Day 51 – Life in Iraqi Kurdistan

Day 51 – Life in Iraqi Kurdistan

25th of November 2014

Two weeks ago the weather was still warm and that Saturday also was sunny, this was lucky for us as we had decided to make a road trip to Shaqlawa, 50 km north from Erbil. Campbell, the New-Zealand dude joined me with his bike, and we started hitting the road towards the north. Astonishing views, beautiful landscapes on the way. A real great time! We met with the other guys who went by taxi, and then started hiking. Hiking in the mountain is usually nice, but it is even better when at the top there is a very old Christian monastery from the 4th Century!

 

« Only » 4 check points on the way. It’s kind of curious the way you can get used to seeing weapons and guns surrounding you constantly. When you first arrive into Middle-Eastern countries and especially in those countries with internal conflicts or war zones, you’re always impressed by seeing soldiers, militias and people with weapons in their hands, and that’s probably normal because we don’t have those conflicts in Western Europe. Well here, Police and Peshmergas (soldiers) carry guns, that’s kind of obvious and normal though. But that day on my way to the mountain, I caught myself not feeling any special emotion or interest when I saw that even the shepherds have Kalashnikovs with them all the time. You’re simply getting used to that permanent conflict atmosphere between people here.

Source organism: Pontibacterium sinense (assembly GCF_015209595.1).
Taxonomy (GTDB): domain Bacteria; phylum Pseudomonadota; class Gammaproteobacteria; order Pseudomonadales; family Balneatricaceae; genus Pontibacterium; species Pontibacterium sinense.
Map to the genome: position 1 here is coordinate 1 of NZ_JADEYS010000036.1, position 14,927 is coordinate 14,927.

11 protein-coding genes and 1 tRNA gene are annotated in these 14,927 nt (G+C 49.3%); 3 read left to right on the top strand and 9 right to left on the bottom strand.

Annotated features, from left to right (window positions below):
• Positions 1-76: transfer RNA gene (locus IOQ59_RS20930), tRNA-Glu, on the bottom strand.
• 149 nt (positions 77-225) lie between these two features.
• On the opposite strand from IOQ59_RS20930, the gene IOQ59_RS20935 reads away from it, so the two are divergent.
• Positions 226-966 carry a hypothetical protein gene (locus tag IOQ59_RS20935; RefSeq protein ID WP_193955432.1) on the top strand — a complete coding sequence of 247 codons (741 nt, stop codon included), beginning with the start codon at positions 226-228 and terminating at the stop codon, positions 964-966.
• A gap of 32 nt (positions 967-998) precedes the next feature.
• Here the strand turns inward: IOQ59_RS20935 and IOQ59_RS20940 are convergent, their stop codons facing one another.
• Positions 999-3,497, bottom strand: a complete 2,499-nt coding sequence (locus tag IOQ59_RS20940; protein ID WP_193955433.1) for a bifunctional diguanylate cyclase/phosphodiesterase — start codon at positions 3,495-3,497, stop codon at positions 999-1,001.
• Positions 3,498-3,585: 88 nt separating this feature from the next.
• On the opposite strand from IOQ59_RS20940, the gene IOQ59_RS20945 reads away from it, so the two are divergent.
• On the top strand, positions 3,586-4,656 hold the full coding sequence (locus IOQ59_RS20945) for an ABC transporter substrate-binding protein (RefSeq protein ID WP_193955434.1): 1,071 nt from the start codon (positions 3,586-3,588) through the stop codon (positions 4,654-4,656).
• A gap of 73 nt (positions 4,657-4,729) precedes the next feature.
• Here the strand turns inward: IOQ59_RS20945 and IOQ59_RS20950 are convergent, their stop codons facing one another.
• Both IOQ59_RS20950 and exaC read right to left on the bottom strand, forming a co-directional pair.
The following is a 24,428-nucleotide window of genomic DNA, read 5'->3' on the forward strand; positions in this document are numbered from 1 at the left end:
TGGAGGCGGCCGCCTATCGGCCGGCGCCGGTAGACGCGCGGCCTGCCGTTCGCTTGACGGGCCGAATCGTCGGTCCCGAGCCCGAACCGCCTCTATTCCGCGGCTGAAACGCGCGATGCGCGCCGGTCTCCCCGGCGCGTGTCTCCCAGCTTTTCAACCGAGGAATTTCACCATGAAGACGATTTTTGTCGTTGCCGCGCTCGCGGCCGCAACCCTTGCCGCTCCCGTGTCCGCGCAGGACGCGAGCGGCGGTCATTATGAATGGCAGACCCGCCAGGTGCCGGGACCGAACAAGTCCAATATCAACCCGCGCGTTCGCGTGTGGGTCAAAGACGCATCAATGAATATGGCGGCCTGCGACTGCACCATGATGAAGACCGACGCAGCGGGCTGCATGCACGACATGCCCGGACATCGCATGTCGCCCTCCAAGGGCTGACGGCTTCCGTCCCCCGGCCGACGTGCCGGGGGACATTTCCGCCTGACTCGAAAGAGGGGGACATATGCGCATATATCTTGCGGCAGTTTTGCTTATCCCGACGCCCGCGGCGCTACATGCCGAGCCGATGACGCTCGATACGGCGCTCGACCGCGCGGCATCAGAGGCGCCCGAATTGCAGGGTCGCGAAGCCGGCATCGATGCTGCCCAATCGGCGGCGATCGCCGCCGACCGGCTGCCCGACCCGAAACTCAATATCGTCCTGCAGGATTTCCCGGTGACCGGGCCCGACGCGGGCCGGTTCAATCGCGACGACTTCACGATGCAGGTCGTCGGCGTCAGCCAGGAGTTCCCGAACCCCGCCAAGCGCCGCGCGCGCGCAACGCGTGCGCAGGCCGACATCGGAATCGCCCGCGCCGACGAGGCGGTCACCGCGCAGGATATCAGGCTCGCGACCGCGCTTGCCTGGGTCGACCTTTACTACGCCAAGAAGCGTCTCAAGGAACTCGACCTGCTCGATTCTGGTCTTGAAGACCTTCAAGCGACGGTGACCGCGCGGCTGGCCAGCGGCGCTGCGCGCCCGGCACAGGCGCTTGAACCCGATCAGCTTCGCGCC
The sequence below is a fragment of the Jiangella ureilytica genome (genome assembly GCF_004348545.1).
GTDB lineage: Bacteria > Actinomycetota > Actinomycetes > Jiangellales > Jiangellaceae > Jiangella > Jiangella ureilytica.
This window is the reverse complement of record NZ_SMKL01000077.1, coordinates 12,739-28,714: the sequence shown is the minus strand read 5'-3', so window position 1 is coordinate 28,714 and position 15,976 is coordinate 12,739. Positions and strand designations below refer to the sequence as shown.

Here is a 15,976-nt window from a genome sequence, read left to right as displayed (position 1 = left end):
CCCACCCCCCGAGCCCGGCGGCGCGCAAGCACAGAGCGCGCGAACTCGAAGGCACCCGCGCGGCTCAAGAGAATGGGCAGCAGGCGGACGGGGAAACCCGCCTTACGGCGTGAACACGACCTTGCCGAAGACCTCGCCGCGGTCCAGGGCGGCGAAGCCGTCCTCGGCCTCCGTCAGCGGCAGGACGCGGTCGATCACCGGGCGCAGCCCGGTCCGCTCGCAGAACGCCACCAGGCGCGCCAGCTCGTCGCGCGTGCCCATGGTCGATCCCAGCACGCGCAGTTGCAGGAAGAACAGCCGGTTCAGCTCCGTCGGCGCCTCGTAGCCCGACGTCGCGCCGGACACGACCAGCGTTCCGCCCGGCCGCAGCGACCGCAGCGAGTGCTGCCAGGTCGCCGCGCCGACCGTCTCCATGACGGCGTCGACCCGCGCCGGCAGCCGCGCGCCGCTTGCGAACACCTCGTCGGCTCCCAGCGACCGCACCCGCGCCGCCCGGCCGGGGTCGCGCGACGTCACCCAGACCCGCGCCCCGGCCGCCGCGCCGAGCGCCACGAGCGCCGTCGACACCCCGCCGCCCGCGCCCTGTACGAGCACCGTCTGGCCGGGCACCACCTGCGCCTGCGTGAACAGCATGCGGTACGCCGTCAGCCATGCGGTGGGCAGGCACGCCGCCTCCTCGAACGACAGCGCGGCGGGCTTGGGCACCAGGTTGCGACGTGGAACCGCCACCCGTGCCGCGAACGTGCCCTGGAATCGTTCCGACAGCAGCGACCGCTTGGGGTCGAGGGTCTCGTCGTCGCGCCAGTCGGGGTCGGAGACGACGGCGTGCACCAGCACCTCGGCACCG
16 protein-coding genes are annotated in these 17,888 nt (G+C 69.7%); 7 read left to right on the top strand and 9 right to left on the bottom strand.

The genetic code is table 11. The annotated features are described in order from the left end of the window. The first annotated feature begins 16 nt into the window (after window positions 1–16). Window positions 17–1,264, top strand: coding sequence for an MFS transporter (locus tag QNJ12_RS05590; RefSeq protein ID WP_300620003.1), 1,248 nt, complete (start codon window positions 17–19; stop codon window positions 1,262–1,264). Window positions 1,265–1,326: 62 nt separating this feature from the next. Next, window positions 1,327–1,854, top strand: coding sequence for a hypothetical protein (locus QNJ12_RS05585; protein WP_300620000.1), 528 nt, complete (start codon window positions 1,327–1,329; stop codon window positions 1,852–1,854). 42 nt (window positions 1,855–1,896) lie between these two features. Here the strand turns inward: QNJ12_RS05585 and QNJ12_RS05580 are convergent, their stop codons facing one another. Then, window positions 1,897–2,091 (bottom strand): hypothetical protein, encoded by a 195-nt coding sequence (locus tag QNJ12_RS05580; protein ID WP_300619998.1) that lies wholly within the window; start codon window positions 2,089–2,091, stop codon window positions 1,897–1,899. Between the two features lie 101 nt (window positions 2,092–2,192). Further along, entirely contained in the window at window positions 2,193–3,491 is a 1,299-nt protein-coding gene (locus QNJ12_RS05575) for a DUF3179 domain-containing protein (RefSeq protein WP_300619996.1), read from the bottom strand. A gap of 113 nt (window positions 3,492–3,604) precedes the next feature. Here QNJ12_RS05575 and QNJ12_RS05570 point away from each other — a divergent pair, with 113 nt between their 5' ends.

So when the bomb attack happened last week, of course I was horrified for the people who died that day, but at the bottom of my mind, I think I wasn’t feeling any special emotion. It’s like « oh, ok, one more, still it’s a normal day ». So, when people are asking me if I’m not constantly scared simply by my presence here, with the ongoing atmosphere of war and shit, I think that I am not scared anymore. There are many people living here, locals but also foreigners. Some have been here for years, some have just arrived. But there is life happening, and life will continue every time there is such a dramatic incident. Obviously it sounds dramatic when I mention Iraq, Islamic State and Bombings, but after some time you simply get use to all that stuff, and it’s easier for adaptation and integration in the society.

 

There is genuinely a lot of racism between Kurds & Arabs here, and when the bombing happened, all the check-points had the order to block any Arabs getting in Erbil or in Kurdistan. Even if they live here, there was absolutely no chance that the Peshmerga would let them in. Not at least for a few days until the situation returns to normality.